After a stylistic detour into roots music on her 2007 album Into the Blues, Joan Armatrading dives headfirst into rock & roll on This Charming Life, which finds the venerable singer/songwriter picking up an electric guitar and letting it howl. Armatrading produced This Charming Life and played all the instruments herself (except for the drums, manned by Miles Bould), and it represents the toughest and most aggressive music she's recorded since Walk Under Ladders and The Key in the '80s; the thick, distorted guitar tone on songs like "Love Love Love" and "Heading Back to New York City" suggests a hard rock influence that's never really made its presence known in her work before (especially since Armatrading is playing the solos herself), and the tightly focused wallop of the bass and drums moves this way past pop into something decidedly heavier. While the album's approach is surprising, Armatrading (who was 59 when this was recorded) takes to the swagger of rock & roll like a duck to water; her voice, always strong and full-bodied, is more than up to the challenge of sharing space with the guitars, and the force of the music is fully the equal of the passion of these songs. (The wary may be glad to know a few more pop-oriented tunes are on board, but this is still livelier stuff than most veteran singer/songwriters are offering these days.) Nearly 40 years after the release of her first album, Armatrading remains a masterful songwriter, and while this set lacks the thematic cohesion of Lovers Speak or Into the Blues, these 11 songs make it clear she still speaks with wisdom, clarity, and fire, and whether she's looking for a good time in the Big Apple, embracing the joys of real life, pondering the peaks and valleys of relationships, examining both the spiritual and temporal, or reveling in the beauty of her significant other, This Charming Life leaves no doubt that Armatrading has few peers in songcraft. This Charming Life might seem like a curious left turn for Joan Armatrading at first glance, but it demonstrates she can make her songs work is a wide variety of ways, and it's fascinating to imagine what surprises could still be in store from this vital talent.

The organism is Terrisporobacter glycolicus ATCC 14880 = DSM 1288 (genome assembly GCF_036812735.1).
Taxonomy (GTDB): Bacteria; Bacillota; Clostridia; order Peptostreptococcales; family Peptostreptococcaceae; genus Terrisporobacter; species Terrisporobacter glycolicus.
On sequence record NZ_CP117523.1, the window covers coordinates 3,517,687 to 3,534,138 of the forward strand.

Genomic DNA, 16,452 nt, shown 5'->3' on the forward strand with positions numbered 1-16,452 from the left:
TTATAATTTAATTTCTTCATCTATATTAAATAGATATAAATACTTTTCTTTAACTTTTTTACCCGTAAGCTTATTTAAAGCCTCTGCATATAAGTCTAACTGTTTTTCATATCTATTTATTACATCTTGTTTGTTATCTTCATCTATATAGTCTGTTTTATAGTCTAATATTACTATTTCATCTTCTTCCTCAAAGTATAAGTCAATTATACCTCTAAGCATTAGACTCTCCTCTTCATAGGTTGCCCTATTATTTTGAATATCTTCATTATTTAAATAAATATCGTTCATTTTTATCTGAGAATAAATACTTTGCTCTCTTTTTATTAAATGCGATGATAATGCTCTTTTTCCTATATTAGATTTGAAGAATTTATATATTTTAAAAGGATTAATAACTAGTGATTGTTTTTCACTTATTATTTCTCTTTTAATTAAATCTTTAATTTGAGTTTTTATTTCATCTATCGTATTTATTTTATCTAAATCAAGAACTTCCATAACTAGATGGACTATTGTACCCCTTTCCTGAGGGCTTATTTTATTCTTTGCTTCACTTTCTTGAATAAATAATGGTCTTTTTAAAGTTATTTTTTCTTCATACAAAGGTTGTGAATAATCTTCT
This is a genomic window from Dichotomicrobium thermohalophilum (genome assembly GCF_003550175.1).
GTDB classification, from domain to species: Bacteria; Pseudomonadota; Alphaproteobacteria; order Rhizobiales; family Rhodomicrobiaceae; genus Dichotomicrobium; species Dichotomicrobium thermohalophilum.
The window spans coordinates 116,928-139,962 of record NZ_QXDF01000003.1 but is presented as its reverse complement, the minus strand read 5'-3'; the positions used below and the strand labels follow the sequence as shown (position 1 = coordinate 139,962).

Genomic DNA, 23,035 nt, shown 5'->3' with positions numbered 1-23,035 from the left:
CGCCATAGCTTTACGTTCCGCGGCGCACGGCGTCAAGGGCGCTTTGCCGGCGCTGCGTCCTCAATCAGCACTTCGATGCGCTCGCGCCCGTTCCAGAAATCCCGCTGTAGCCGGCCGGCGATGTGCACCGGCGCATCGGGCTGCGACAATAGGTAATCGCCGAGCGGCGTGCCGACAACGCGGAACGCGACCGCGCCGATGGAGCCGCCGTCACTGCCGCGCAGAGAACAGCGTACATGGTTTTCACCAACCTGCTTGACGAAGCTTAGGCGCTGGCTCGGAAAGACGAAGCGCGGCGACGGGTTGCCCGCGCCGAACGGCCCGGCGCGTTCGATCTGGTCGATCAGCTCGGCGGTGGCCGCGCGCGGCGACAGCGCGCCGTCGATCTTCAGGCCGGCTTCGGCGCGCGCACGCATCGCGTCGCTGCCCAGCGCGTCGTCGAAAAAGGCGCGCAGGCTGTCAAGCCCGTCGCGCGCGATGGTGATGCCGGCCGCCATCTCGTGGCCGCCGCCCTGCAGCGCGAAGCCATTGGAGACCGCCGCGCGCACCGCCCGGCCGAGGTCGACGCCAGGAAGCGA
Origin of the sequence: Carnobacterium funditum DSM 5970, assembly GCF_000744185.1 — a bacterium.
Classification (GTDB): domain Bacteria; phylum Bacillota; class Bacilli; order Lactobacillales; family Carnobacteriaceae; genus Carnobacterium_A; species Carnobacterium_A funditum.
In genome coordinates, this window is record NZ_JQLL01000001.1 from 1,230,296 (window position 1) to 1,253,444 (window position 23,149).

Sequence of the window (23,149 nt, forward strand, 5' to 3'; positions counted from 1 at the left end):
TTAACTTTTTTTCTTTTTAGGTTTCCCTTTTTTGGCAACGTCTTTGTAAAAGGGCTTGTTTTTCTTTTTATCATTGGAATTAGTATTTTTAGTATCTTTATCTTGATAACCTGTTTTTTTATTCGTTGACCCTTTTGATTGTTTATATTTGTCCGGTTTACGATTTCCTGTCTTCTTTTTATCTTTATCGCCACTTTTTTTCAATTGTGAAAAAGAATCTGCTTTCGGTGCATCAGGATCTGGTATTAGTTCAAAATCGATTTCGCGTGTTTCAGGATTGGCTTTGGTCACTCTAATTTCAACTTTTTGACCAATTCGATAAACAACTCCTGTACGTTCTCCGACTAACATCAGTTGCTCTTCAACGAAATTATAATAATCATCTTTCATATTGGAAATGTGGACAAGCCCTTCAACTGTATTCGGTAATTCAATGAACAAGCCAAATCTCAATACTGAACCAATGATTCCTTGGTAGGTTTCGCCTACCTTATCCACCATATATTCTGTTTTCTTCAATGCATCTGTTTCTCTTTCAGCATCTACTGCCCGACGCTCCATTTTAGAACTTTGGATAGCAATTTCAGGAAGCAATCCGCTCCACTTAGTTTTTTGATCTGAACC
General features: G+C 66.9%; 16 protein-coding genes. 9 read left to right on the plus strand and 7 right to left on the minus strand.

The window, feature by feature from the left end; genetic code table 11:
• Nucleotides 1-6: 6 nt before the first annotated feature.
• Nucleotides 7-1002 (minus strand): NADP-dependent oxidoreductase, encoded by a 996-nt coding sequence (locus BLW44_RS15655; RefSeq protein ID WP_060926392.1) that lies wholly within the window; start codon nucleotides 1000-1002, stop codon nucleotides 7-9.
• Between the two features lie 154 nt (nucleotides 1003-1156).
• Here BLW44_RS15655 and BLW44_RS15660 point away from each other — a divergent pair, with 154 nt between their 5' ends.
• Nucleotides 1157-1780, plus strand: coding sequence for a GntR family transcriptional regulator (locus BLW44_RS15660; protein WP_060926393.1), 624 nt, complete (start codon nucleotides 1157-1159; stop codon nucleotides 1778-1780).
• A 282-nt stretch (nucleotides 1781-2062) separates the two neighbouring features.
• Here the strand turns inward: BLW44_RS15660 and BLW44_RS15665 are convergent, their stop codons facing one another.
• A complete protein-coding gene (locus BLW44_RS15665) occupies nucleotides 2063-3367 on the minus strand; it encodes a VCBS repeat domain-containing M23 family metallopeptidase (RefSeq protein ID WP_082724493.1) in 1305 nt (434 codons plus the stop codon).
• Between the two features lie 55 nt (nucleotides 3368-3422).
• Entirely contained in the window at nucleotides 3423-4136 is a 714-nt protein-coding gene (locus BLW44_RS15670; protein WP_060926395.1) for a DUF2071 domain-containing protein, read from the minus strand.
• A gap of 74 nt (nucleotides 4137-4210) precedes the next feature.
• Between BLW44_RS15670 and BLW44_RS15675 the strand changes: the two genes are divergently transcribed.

AllMusic Review by Mark Deming